• In Fig. 5A, a mobile telephone system (MTS) includes a plurality of MSSs 41, a plurality of mobile base stations (MBSs) 42 and at least one mobile telephone control center (MTCC) 43. Only one of each of the MBS, MSS and MTCC are illustrated in Fig. 5A. MSS 41 and MBS 42 are to be connected with each other over a radio channel. MBS 42 and MTCC 43 are connected with each other through wired lines. MTCC 43 is also connected to an exchanger of PTSN through wired lines. PTSN includes a plurality of fixed subscriber station (FSSs) 45 which are connected to the exchanger through wired lines. The exchanger 44 comprises a tone oscillator 46 generating a ringback tone.
  • If a call is originated by MSS 41 to FSS 45, MSS 41 is first connected to the exchanger through MBS 42 and MTCC 43. In this condition, the exchanger 44 sends a ringing signal to FSS 45 and a ringback tone to MSS 41. When FSS 45 goes off-hook, the exchanger 44 connects MSS 41 and FSS 45 for conversation. When either FSS 45 or MSS 41 goes on-hook, the exchanger 44 disconnects MSS 41 from FSS 45 and restores the used lines for other communications.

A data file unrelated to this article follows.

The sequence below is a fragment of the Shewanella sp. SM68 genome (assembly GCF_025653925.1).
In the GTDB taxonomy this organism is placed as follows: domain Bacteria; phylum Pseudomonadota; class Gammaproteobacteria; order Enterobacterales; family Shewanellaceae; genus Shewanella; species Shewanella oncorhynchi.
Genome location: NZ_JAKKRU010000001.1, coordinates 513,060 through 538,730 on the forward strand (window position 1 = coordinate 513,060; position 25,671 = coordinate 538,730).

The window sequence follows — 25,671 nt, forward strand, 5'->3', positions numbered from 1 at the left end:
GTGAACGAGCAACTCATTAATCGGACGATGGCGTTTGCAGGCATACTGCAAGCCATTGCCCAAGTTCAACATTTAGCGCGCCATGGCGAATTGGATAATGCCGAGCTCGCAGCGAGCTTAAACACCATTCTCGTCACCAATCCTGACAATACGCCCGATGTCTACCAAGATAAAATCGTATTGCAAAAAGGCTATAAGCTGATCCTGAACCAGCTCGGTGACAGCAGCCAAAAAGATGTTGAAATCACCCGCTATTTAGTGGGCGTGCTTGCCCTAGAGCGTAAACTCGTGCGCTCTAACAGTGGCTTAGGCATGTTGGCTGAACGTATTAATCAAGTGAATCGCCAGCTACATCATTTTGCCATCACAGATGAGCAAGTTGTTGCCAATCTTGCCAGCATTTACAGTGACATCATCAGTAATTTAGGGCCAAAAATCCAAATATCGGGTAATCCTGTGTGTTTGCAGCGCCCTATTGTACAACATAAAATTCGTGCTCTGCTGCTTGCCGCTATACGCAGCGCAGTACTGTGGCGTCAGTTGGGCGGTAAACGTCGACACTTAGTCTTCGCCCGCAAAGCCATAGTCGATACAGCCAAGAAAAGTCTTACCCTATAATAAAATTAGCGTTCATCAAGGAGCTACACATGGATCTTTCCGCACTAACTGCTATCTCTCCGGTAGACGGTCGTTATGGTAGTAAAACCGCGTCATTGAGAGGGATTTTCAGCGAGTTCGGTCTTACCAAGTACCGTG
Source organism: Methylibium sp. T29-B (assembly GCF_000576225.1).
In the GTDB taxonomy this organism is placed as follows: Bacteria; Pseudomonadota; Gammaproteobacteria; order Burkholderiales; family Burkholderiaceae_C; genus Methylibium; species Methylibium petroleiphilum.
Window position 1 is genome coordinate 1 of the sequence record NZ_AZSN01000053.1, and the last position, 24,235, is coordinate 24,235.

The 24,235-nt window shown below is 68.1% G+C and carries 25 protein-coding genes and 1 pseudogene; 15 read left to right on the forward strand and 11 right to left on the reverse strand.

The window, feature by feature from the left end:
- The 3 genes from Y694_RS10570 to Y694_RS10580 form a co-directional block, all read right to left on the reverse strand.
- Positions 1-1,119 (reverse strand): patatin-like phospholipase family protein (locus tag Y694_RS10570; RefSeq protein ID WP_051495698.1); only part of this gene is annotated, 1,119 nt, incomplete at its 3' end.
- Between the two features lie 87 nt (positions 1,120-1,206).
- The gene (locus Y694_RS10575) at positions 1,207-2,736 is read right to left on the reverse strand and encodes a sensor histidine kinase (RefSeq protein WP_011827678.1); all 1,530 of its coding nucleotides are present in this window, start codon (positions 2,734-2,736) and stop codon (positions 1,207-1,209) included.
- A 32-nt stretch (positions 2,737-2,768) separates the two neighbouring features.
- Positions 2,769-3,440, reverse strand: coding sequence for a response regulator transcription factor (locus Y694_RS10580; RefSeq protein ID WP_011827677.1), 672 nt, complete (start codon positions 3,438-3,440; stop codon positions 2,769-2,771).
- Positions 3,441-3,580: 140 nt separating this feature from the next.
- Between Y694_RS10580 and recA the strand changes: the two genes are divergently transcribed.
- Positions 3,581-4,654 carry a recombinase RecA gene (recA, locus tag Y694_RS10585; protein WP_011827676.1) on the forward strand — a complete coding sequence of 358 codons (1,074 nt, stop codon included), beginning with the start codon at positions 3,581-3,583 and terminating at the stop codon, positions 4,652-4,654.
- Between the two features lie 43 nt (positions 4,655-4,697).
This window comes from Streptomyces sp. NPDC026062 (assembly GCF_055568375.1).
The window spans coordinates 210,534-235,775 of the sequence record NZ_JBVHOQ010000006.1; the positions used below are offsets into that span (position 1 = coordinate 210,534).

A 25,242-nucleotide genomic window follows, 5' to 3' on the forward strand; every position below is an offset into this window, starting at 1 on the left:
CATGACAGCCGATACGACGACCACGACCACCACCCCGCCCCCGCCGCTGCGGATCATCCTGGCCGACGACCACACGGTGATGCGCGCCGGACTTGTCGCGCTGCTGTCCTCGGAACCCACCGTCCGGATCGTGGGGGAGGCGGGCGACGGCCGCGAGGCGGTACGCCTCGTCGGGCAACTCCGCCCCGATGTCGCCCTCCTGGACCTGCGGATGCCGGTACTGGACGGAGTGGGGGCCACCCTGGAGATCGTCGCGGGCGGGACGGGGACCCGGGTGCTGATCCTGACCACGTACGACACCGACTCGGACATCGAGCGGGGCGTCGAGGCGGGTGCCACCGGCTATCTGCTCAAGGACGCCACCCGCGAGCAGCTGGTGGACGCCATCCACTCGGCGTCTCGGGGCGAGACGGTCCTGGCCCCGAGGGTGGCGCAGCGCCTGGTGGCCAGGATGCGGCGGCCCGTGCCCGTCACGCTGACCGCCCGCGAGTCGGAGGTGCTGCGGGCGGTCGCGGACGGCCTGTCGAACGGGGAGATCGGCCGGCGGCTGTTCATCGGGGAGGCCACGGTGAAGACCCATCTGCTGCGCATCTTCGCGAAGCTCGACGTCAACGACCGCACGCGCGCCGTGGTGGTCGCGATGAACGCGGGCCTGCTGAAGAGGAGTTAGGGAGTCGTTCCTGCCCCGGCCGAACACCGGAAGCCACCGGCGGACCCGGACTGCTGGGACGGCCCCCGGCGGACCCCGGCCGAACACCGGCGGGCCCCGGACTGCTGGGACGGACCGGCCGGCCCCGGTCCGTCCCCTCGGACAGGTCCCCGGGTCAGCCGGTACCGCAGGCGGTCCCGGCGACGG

• Since FSS 45 is connected to the exchanger 44 through a two-wire subscriber line while MTCC 43 is connected to the same through a four-wire line, the exchanger 44 has a hybrid transformer 441 for a four-wire to two-wire conversion or vis-a-vis, as shown in Fig. 5B. The hybrid transformer 441 is designed so that it has minimum coupling 171 between the speaker and microphone of the MSS when MSS 41 and FSS 45 are connected with each other. In other words, during a transient period from the call origination to the beginning of the conversation, the transformer 441 is unbalanced, causing the coupling 171 to be increased. This coupling increase leads to the singing at the MSS side. MSS 41 also has acoustic coupling 161 between the speaker and the microphone, which coupling worsens the singing problem. This singing problem can be eliminated with the MSS of Fig. 4.
  • More detailed description of the Fig. 4 MSS and of the Figs. 5A and 5B MTS will now be provided with reference to Figs. 6-8. Fig. 6 shows the operation flow of the prior art MTS for comparison with the present invention. In Fig. 6, when MBS receives a calling signal from an MSS (see step S1), MBS (or MTCC) transmits a speech or voice channel designate signal to MSS (step S2). Upon reception of the speech channel designate signal, MSS changes its channel to the designated speech channel and makes the receive and transmit voice gates (not shown) open to enter the hands-free (HF) operation or mode (step S10). Thereafter, the MSS transmits a channel-switch confirmation tone to the MBS/MTCC over the switched speech channel (step S3). In response to the tone, the MBS/MTCC sends a line connect reguest signal to the exchanger to thereby call a called party (step S4).